In Canada, the radio station Rock 97.9 in Fort McMurray will no longer play Canadian rock star Neil Young’s music after he made remarks about the oil-rich Alberta area while talking about the controversial Keystone X-L Pipeline project at a conference in Washington, USA.
“The Indians up there and the native peoples are dying. The fuels all over – the fumes everywhere – you can smell it when you get to town. People are sick. People are dying of cancer because of this,” the 67-year-old rock star was quoted as having stated during a National Farmers Union conference.
The Canadian Press wrote on 12 September 2013:
“Neil Young can keep on talking in the free world, but Fort McMurray won’t be listening. A local rock radio station stopped playing the Canuck singer’s music for a day after he compared the northern Alberta oilsands city to Hiroshima after the atomic bomb.
On-air personality Chris Byrne at Rock 97.9 then asked his listeners if the ban should be extended indefinitely.
Neil supporters were in the majority, but when station staff looked at their email addresses, most came from out of town.
So with local opinion firmly against him, Young has been pulled from the station’s playlist. No more Heart of Gold in the heart of the oilsands.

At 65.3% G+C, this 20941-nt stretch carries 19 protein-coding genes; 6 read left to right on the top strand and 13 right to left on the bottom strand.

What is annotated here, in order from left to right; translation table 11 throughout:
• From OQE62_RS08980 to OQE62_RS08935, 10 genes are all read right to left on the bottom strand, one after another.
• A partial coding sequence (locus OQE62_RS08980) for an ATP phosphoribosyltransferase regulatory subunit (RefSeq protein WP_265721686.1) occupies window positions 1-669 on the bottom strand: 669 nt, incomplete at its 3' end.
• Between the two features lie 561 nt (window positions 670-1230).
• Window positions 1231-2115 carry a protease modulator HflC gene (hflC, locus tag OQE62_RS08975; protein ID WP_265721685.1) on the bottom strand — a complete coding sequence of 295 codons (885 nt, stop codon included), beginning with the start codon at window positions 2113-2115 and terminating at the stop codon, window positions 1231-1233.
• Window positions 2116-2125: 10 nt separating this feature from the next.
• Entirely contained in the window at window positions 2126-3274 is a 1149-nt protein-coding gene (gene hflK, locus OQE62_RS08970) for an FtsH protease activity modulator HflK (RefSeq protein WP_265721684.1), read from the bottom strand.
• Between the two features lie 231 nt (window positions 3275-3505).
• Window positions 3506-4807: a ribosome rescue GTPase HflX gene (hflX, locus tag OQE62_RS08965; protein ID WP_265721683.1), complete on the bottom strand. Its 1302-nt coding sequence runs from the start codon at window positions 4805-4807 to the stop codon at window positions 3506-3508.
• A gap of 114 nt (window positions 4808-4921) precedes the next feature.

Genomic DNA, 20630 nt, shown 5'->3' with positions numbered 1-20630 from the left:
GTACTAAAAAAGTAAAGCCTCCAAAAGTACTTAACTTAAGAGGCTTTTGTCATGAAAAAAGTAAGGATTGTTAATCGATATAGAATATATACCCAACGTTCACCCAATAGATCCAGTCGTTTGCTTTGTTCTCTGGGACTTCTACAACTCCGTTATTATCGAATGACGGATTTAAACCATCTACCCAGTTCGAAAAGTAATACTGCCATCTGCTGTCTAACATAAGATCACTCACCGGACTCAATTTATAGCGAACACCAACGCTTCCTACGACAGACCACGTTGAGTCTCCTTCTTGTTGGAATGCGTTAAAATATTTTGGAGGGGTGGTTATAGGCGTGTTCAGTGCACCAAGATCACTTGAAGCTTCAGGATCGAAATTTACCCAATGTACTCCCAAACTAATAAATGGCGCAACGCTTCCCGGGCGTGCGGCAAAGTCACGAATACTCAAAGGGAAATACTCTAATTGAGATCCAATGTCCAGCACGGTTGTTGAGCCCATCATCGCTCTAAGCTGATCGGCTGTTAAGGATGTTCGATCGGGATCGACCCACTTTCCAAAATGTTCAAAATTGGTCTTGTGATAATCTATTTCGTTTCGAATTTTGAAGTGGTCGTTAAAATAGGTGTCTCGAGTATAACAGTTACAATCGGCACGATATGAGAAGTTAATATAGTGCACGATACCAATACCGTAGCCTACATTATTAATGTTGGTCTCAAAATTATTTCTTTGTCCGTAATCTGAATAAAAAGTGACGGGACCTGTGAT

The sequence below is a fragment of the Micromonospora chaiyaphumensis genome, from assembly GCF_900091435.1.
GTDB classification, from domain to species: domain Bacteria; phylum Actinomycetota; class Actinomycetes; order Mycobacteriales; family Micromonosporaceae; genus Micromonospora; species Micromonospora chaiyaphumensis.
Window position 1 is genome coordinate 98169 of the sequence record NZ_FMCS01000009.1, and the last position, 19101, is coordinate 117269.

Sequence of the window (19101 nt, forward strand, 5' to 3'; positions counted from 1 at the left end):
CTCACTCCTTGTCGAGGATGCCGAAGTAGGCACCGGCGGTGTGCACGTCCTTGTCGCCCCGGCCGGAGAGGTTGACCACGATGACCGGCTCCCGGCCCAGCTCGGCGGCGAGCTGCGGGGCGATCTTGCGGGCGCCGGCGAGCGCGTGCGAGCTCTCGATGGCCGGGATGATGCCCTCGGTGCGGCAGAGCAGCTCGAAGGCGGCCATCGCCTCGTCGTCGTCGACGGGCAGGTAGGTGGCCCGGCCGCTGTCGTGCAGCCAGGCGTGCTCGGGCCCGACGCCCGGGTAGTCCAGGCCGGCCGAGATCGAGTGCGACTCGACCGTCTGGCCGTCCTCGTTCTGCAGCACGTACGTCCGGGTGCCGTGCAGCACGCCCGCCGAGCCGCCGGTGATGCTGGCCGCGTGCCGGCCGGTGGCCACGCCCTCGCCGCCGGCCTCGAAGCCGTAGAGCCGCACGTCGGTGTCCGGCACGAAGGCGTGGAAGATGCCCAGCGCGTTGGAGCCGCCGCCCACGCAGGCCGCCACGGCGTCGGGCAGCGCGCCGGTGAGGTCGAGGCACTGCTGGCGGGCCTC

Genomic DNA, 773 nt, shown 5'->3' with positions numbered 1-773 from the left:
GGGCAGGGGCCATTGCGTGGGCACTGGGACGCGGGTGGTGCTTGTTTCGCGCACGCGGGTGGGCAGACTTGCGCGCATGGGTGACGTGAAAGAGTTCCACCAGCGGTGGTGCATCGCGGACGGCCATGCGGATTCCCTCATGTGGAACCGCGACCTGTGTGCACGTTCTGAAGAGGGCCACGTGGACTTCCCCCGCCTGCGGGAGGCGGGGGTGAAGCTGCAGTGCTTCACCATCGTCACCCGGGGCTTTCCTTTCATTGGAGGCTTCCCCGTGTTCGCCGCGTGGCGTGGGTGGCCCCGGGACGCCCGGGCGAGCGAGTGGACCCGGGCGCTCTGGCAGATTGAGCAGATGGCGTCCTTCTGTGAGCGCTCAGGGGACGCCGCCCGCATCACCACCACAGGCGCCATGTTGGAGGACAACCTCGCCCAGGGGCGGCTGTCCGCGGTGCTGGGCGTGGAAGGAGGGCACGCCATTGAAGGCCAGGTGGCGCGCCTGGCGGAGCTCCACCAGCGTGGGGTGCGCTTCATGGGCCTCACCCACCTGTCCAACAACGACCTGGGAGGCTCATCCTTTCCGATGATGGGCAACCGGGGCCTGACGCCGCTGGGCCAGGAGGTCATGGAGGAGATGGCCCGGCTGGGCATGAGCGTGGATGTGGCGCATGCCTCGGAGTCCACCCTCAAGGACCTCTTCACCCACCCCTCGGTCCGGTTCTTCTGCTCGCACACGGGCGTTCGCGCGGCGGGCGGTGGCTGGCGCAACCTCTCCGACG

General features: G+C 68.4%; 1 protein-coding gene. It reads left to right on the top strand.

‘We’re going to continue with our ban,’ said Byrne, who said he used to play two or three Young tunes a day.”
The Keystone XL pipeline is being promoted in Washington by Canadian Prime Minister Stephen Harper as a means to get bitumen from the Alberta oilsands to refineries on the Gulf Coast. U.S. President Barack Obama has yet to approve the project, which faces opposition from environmentalists and communities along the pipeline route.
CBC News / The Canadian Press – 12 September 2013:
Fort McMurray tunes out Neil Young after rocker blasts oilsands
Canadian rock icon compares oilsands region to Hiroshima
CBC News and MSN.com – 10 September 2013:
Neil Young calls Fort McMurray oilsands ‘a wasteland’
San Jose Mercury News – 13 September 2013:
Hicks: Neil Young banned from Canadian radio station
By Tony Hicks